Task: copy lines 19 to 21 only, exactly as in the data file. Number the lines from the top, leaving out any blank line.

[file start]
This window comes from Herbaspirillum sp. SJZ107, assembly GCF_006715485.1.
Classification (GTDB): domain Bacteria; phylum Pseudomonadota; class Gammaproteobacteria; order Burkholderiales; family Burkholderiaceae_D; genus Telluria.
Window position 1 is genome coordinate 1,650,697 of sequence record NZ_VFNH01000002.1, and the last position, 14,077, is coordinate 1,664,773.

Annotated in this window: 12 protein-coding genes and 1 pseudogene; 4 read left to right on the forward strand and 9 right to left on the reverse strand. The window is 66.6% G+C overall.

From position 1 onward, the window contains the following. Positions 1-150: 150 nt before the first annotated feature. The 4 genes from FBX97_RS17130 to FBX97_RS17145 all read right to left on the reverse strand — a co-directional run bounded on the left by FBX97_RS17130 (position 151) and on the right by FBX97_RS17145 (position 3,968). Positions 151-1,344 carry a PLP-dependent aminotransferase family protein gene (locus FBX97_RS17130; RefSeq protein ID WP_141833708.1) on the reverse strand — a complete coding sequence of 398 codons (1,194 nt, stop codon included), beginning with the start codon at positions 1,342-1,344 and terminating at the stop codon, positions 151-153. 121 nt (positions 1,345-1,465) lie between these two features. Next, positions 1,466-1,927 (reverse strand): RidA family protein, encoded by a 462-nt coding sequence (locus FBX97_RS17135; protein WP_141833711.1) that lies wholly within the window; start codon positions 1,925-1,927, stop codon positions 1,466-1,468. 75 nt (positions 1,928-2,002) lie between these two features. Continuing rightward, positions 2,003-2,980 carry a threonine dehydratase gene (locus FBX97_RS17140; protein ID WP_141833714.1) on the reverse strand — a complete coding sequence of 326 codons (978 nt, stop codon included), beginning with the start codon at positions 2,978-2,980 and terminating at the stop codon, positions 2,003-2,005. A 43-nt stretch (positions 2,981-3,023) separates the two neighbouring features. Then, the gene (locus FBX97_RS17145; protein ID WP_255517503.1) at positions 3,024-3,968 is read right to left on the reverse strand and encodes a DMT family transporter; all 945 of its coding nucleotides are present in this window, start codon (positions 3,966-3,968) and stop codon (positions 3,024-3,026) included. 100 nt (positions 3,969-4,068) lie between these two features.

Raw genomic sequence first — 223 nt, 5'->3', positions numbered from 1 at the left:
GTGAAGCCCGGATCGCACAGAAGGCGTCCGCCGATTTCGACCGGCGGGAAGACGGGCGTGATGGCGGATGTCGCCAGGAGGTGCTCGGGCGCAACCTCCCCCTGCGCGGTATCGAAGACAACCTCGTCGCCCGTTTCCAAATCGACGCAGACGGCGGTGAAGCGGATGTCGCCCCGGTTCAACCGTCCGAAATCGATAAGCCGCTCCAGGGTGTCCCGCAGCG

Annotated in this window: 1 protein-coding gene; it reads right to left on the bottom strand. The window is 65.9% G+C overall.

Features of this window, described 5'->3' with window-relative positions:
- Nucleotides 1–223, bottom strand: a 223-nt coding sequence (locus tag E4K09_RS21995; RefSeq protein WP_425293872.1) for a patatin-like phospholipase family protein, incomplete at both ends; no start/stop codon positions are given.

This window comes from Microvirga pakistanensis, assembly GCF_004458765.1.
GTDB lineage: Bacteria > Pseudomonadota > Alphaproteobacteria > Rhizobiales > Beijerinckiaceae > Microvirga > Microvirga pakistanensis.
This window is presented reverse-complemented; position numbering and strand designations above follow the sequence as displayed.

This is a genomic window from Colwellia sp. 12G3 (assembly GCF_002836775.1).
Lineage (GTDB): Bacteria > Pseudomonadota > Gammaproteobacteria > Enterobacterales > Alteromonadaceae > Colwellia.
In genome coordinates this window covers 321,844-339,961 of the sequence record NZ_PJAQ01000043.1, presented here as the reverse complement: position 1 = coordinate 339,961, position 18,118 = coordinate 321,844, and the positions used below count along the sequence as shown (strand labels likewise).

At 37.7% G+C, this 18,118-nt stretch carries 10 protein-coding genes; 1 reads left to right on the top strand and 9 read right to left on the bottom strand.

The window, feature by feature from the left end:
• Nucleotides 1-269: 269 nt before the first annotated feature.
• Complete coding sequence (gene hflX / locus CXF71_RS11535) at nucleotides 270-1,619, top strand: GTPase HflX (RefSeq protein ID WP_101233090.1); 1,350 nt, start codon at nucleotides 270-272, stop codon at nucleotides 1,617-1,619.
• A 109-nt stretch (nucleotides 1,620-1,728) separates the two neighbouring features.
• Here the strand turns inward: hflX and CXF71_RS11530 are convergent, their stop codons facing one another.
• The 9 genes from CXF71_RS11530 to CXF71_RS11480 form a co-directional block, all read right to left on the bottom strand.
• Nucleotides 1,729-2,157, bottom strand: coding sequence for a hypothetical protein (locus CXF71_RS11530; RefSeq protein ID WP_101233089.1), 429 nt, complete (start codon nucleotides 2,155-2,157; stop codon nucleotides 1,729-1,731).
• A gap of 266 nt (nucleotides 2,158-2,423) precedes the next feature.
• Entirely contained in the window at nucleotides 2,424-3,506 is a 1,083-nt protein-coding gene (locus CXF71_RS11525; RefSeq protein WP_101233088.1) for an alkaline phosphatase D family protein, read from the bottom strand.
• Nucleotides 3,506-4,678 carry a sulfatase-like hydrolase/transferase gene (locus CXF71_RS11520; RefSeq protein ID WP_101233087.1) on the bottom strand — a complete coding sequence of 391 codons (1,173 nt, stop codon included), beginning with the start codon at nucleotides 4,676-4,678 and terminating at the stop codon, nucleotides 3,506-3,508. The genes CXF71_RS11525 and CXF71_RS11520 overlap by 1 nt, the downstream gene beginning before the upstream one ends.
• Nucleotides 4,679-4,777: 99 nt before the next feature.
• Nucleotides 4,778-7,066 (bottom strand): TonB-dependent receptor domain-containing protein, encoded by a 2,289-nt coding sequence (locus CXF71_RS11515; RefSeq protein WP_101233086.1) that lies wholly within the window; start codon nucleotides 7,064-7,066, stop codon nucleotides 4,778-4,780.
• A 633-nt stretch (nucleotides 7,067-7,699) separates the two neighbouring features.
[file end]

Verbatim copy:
• Nucleotides 1-269: 269 nt before the first annotated feature.
• Complete coding sequence (gene hflX / locus CXF71_RS11535) at nucleotides 270-1,619, top strand: GTPase HflX (RefSeq protein ID WP_101233090.1); 1,350 nt, start codon at nucleotides 270-272, stop codon at nucleotides 1,617-1,619.
• A 109-nt stretch (nucleotides 1,620-1,728) separates the two neighbouring features.